Wednesday, May 25, 2011

Well, it didn't take long for the governing PSOE socialist party to initiate an internecine - and highly public - battle for the leadership of a party which can't possibly win the general elections next year. Forty-eight hours, to be exact. Following a bizarre initiative on Monday from an ex regional governor who wasn't thought to be in the running, the leading candidate yesterday delivered a coup de main against both the current President and his main - female, young and Catalan(!) - opposition. Fun to watch, especially as, if I were at the top of the party, I'd be doing my utmost to avoid being forced to put my hands round the poisoned chalice. But two things seem clear; firstly, there ain't going to be a democratic process involving all party members; and, secondly, this show will run and run. True socialists must be close to depression.

Arriving at my usual morning café, I heard a motor-cyclist shout at the woman he'd just nearly hit on a zebra crossing - "You should look!". Then he shouted this a second time but this might just have been code for a face-saving apology. I am not yet privy to all the nuances of Spanish culture. And won't be for at least another thirty years.

I take my morning coffee in a place near a secondary college. At 11, this is taken over by teachers having the sort of long break my teacher daughter in the UK can only dream of. Today they were joined by a couple of 16-17 year old female pupils, dressed as if for the beach. I suspect the male teachers must have problems knowing where to look. Or at least the hetero ones. Perhaps they wear eye-patches.

I can't believe it's taken me more than two weeks to go to my favourite tapas bar for my favourite tapas dish - zamburiñas en/al ajillo. Most of you won't have any idea what this is but, if you ever make it to this beautiful city and its gem of an old quarter, contact me and I might be willing to reveal both what zamburiñas are and where the bar is.

I touched on Spanish productivity the other day. As I don't toil for my pennies, I can't really comment on Spanish working practices. Though I do have a couple of Anglo friends who've been known to spit blood on this subject. What I can say is that, when I shop in Liverpool or Leeds, I always get what I went out for. But, if I leave the house here with a list of 6 things to get, I'll be very happy if I come home with 3 of them. I can't explain why this happens; it just does. Meaning quite a lot of time wasted. Oh, and my (British) handyman didn't come this morning because the shop hadn't got the metal plate for my gate he'd been promised for today.

Talking of local customs . . . I was awoken at 8 this morning by Nice-but-Noisy Tony at his bellowing best. I responded by putting on Radio Gold (hits of the last 40 years) at a volume which would have disturbed any other neighbour. Or at least caused him/her to ask whether there was any reason for my unusual behaviour. But experience shows that indirectas are useless with Tony. So, this afternoon, I grasped the nettle and, for the first time in 6 or 7 years, bluntly asked him not to shout so much in the mornings. I tied this request to the visit of two young women, whom I said would be out all night and would want to sleep in. And I suggested he take a British approach and just belt his sons, if they didn't get out of bed quickly enough. I must say he seemed lost for words, almost as if he were mulling over this suggestion. But we will see.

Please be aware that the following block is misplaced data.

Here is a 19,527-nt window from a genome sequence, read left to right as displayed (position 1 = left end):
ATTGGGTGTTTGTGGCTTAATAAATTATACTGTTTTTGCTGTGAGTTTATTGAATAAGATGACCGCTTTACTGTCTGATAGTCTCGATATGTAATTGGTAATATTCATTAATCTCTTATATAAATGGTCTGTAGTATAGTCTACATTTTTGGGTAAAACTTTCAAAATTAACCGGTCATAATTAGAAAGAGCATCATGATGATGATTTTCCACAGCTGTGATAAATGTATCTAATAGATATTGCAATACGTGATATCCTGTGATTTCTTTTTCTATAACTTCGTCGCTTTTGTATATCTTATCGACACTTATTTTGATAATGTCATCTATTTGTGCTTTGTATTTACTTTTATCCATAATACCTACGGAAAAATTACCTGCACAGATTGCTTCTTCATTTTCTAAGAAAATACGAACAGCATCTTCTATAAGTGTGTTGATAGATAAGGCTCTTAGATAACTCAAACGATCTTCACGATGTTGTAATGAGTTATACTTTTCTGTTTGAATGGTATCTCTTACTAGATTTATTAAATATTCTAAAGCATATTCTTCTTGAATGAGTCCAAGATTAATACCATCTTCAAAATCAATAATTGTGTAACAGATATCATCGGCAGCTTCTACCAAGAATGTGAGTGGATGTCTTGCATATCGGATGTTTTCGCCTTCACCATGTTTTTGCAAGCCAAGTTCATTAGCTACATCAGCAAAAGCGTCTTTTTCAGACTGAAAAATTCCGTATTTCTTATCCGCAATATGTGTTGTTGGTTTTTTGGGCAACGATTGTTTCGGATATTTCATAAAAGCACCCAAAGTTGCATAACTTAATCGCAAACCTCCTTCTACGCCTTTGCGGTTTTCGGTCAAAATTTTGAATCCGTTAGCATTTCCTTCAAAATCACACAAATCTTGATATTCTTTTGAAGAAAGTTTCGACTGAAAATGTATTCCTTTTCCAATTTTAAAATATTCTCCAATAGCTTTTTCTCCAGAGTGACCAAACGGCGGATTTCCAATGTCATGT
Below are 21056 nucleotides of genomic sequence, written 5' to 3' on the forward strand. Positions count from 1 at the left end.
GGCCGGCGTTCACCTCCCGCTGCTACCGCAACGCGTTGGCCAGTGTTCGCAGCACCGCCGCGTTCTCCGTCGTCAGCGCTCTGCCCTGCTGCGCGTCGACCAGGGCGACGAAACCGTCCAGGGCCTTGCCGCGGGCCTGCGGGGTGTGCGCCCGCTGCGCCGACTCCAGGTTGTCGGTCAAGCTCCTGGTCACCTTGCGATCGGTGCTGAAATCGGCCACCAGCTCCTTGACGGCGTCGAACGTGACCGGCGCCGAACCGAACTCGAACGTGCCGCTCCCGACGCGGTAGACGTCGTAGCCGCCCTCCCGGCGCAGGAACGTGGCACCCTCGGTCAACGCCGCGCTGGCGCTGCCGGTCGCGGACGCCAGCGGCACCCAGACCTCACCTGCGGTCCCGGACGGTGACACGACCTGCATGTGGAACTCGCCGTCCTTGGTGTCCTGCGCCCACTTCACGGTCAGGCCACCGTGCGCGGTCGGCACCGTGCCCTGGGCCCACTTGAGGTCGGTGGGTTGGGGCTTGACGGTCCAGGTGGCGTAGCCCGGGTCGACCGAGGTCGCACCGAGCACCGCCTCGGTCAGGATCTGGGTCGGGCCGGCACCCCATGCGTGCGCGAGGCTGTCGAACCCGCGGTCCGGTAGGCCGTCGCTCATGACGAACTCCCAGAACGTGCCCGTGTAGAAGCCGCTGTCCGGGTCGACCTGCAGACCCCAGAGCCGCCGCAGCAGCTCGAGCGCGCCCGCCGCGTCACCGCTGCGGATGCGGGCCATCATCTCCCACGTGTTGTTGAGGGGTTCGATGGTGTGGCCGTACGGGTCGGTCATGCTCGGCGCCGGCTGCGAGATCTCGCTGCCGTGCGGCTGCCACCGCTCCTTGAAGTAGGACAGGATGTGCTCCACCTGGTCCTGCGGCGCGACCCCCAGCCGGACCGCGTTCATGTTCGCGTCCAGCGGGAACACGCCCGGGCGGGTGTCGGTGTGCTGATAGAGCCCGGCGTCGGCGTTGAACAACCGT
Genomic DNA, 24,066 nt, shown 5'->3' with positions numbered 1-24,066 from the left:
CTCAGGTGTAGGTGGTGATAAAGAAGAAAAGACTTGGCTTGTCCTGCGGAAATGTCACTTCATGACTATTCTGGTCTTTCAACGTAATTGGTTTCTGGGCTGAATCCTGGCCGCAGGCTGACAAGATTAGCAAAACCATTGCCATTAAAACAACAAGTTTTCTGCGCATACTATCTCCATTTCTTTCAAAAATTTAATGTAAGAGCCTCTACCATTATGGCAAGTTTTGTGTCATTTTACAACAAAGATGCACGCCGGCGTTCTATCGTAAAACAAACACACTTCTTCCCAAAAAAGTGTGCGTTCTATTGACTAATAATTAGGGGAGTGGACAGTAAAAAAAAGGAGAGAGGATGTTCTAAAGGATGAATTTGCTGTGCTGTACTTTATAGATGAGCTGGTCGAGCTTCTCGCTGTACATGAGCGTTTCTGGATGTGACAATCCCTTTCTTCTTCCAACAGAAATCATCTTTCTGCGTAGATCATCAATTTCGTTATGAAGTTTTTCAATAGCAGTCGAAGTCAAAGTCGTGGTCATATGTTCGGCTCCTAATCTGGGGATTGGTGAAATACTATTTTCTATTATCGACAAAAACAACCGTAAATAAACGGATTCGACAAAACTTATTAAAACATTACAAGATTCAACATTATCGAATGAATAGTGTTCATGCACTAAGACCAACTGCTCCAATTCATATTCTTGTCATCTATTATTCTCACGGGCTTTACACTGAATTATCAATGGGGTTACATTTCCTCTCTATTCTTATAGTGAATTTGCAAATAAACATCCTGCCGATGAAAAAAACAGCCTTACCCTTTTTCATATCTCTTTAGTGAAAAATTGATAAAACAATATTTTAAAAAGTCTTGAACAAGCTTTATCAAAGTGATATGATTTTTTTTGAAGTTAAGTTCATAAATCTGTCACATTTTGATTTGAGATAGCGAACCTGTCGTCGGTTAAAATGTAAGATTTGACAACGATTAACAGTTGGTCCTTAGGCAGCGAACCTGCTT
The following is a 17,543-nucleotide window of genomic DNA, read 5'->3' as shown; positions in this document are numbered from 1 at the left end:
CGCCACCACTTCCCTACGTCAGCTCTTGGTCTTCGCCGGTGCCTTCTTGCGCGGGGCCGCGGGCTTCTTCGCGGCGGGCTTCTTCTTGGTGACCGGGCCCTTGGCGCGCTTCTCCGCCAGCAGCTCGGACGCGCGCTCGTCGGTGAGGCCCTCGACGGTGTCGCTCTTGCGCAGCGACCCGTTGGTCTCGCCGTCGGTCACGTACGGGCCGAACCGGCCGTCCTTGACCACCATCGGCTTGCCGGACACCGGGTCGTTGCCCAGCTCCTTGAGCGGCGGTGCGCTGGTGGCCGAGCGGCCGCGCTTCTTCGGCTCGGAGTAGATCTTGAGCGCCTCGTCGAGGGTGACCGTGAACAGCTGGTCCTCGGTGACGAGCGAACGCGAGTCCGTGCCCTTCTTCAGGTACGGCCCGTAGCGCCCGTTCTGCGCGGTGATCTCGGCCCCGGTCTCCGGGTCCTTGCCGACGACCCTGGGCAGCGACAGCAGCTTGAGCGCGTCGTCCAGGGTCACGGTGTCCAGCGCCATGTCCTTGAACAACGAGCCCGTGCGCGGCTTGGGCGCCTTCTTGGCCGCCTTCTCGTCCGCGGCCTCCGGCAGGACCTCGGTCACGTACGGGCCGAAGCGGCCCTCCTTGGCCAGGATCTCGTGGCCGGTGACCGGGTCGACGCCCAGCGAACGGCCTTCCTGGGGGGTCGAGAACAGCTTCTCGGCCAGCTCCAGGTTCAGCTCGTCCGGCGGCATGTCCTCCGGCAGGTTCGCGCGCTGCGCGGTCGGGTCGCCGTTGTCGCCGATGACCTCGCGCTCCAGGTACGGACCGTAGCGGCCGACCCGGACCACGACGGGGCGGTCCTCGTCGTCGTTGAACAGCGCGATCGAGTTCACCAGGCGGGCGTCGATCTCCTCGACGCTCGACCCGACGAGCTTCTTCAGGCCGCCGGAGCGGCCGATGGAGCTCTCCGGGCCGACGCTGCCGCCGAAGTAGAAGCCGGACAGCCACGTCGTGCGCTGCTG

Finally . . . The encampment of Los Indignados in Pontevedera. At lunchtime, there were 13 small tents, a large canopy, 5 dogs and about 10 people milling around. Most of the latter were young women.

At 7.45 this evening, there weren't an awful lot more people, even though an event was scheduled for 8.


This is Pontevedra's Alameda, originally the orchard of the convent attached to a nearby church. It comes into its own in August, when the city has its main fiesta and the place is covered in stalls and a fairground. Then again in September for the Feria Franca, the medieval weekend. This picture is taken from one end and the encampment is just about discernible at the other, taking up - I would think - about 3% of the total space available. So, on the half-full principle, plenty of scope for growth.


The encampment proper, with a heated discussion taking place on the right.


A side view.


The kiddies' section.


A view from the other end of the Alameda.


The Musical section.


One of the notice-boards. I was intrigued to see that another one was listing what the campers wanted by way of writing materials and food. Plus "Teachers of Tai Chi and Gym". Perhaps boredom is setting in.

But what a great place for all the city's scruffy travellers and their dogs to spend their unproductive moments. Most of the day and night, in other words. Who knows, there may  even be a Grass Section, obviating the need to walk across the bridge to the more established gypsy encampment below my house.


The Main Event, at 8.30. Maybe a hundred people. Less than heart-warming, I fear.

4 comments:

Dirk van der Woude said...

There is this Google command define:zamburiñas

Indeed they look great!

Colin said...

Carajo! My secret is out!!

ANA said...

Oh dear, I thought our camp ( the one in Huesca)was getting a bit pathetic looking but last night there seems to have been a bit of a surge in interest with a few more bods, bongos and dogs on strings than yours! The latest is we must all draw out 150 euros on Monday ( something on a par with what Eric Cantona suggested a while back.)

ANA said...

Actually, it's 155 euros in remembrance of the day it all kicked off. Don't think they realise most banks don't let you draw out fivers.

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